Sustainability Perspective in our clothing

The sustainability Perspective in our clothing – Why is Khadder classified as ‘Slow Fashion’ and what does ‘Fast Fashion’ otherwise lead to : Ananthoo

A recent article had this info: India imports $460 million worth of synthetic yarn and $360 million worth of synthetic fabric (nylon etc) from China annually as well as over $140 million worth of accessories like buttons, zippers, hangers and needles. This excludes machinery such as knitting machines, lace-making machines, spinning machines and more.

Why should we be importing so much synthetic stuff which will end up in our soil, air and as micro fibres in our water bodies and come back to haunt us? Add to that the import dollars which widens the trade deficit and demand for our moolah! That is why Gandhiji and J C Kumarappa stressed so much on Khaddar/Khadi to ensure the economy is inside, raw material and the conversion is inside our country, the livelihoods are in our rural Indian villages.

Wait! Heard of ‘party wear’ in the western world and that too of ‘party wear for one evening’? To think of a dress to be worn only for an evening seems the most unsustainable sin to commit! But how do they even think of this? Only because one can get people in countries like India, Bangladesh to work in unworkable conditions for unfathomable compensations and in such exploitative atmosphere.

Synethetic garments pollute so much that they cause so much harm while being produced or after its discarded. Come to think of it, these highly toxic synthetic garments are in intimate contact to our body, we have to think real hard and just avoid them. More than 60% of synthetic polyester comes from fossil fuel!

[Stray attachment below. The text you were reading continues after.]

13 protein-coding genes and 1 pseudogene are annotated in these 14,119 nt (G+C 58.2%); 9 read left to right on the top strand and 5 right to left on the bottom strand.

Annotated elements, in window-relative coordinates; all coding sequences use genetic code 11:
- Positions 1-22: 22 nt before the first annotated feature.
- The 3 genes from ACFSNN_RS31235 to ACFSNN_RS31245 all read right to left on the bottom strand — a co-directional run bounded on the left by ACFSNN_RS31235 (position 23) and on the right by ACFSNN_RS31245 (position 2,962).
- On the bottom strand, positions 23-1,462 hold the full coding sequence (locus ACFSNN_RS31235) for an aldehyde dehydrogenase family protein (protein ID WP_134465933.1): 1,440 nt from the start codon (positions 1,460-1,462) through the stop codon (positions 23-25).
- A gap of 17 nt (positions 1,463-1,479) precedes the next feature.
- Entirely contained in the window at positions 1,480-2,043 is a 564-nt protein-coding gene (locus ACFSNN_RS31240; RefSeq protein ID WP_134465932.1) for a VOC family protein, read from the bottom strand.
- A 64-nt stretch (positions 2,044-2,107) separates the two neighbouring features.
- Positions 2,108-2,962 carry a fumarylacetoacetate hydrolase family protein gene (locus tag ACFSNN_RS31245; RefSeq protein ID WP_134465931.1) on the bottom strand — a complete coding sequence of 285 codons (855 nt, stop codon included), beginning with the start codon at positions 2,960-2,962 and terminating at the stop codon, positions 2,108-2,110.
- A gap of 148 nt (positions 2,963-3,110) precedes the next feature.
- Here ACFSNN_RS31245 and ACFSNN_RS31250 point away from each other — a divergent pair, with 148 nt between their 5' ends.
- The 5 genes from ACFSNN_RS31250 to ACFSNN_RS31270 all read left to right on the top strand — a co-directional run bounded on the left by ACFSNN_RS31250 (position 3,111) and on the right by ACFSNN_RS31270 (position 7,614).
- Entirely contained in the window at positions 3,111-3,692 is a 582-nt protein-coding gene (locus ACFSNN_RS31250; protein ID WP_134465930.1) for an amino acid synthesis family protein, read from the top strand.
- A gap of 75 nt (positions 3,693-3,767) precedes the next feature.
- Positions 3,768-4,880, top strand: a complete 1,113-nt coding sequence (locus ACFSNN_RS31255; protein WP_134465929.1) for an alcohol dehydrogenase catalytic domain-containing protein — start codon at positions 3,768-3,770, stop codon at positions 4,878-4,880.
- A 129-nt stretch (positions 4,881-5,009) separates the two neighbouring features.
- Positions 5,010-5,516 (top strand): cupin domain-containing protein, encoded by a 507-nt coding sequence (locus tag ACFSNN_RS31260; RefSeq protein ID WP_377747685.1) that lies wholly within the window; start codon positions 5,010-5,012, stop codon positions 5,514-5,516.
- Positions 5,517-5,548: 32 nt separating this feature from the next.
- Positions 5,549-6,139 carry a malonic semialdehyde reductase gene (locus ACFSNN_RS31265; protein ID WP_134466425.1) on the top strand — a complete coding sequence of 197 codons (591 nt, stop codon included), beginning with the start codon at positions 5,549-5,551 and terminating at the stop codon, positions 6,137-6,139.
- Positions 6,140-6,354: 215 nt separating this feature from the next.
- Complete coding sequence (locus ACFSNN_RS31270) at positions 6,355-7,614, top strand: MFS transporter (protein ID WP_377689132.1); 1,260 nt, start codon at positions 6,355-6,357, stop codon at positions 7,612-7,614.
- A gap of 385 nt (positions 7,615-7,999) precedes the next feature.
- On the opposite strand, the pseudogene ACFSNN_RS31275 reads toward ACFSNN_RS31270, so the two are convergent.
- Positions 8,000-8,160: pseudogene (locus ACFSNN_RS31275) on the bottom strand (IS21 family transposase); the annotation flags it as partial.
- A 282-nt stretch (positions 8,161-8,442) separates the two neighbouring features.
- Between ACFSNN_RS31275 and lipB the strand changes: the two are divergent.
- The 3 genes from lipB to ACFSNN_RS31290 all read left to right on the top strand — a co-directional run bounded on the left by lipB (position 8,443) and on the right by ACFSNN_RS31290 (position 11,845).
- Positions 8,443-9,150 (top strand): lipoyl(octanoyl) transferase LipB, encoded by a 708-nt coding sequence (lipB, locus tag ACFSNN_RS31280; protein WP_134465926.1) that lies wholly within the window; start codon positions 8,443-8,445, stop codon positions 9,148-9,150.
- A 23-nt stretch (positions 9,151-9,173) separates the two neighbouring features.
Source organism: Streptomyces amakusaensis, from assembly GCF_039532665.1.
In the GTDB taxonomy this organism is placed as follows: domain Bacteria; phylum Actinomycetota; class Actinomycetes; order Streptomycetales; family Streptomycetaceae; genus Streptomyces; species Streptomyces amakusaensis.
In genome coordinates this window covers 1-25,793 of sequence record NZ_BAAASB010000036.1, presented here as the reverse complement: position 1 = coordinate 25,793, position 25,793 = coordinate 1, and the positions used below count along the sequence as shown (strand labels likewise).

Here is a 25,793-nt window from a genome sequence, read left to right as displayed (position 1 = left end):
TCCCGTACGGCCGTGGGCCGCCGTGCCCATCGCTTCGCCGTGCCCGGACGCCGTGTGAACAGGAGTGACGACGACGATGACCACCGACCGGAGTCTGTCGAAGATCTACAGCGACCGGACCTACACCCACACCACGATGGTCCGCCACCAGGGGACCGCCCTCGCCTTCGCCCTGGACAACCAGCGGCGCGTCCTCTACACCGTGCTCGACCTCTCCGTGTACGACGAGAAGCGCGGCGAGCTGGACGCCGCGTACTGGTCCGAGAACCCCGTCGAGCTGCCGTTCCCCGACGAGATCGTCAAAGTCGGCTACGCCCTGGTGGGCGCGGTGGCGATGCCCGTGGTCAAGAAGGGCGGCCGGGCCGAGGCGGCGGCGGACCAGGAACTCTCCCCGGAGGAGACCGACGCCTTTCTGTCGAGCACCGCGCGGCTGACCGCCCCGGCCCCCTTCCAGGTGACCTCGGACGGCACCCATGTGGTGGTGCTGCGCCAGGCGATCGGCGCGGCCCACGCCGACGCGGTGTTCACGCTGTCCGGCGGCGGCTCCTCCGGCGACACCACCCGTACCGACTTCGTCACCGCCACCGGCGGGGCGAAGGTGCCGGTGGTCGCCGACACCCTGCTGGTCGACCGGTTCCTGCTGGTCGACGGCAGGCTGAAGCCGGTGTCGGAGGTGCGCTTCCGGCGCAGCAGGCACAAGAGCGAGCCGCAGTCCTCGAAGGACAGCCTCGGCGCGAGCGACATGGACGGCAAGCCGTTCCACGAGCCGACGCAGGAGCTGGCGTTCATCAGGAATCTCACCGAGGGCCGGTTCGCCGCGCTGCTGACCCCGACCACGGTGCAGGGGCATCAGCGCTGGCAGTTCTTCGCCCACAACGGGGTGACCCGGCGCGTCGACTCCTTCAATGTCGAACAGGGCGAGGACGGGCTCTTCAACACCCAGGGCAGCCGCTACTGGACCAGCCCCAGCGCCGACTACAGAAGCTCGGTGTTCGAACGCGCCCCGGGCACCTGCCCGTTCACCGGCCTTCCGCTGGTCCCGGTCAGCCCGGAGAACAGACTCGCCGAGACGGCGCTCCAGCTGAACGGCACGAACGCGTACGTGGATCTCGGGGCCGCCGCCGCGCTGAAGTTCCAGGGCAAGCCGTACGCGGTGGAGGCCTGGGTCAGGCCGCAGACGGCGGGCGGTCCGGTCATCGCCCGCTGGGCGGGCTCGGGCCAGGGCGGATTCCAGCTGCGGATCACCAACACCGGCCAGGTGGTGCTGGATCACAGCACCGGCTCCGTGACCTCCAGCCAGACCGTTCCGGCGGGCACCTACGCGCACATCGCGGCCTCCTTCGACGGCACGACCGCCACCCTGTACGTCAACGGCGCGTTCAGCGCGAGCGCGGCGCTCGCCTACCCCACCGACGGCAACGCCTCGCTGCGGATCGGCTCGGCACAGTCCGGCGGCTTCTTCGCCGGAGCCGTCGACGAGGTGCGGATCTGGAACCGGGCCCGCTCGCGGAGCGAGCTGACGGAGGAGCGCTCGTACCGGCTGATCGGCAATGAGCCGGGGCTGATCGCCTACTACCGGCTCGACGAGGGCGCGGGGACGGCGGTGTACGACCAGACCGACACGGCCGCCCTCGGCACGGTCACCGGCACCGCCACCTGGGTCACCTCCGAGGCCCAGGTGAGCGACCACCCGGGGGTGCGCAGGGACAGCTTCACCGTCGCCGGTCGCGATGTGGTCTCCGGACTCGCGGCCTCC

Dioxins, pthalates, Chlorobenzenes, TriChloroEthylene, Chlorinated Parrafins, Triclosan, Formaldehyde are just some names that are used in textile industry.

seriously, modern clothing is Lethal! Go Ever thought what happens to all our dresses once we discard/at their end of life? Statistics say 85% of used textiles end up in landfill. Think of those millions of workers who are exposed to such harsh toxic chemicals and suffer silently.

All the above are serious issues and we as customers can correct it! And there is only one answer to all this: Khaddar/Khadi! for Slow Clothing! For your sake and for the planet sake! yes, Handmade is the solution! It’s the lightest garment one can sport- after all the whole value chain is predominantly using human energy. Where ever possible add more value to this by trying to avoid GM/Bt cotton or chemically grown cotton for their toxicity, ensure its hand spun and hand woven and where possible the colours are derived from natural dyes. This can be the most ecofriendly and sustainable clothing that you can s(up)port!

In the wake of the COVID-19 Pandemic, the huge community of artisans in the Handloom and Handicraft sector has been heavily hit. The handloom industry supports 25 .3 lakh weaver households and collectively employs more than 40 lakh people, including skilled artisans in the area of Spinning, Weaving, Dyeing, Tailoring, Embroidering etc. These artisans continued their work during the pandemic but, with the disruption in logistical systems, there is a massive stockpile. To mitigate this hardship and to assuage the situation, people from the community have set up the India HandMade collective. This is an effort to unify and bring artisans and consumers onto a common platform that will have space for knowledge and an e-commerce feature. For the artisans, it will provide a space to display and sell products to conscious customers. For the customer, it will serve as a knowledge base to understand the rich heritage and variety of handlooms and handcrafted items.

“Khaddar of my conception is that hand-spun fabric which takes entirely the place of mill cloth in India.“ “Khaddar does not displace a single cottage industry.“ – Mahatma Gandhi

- Ananthoo is the founder/mentor of organic retail outlet Organic Farmers Market which works with many farmers & safe food and Tula Organic Clothing, which works with organic cotton farmers. He writes on Indian Agriculture, Safe Food and other Ecological issues.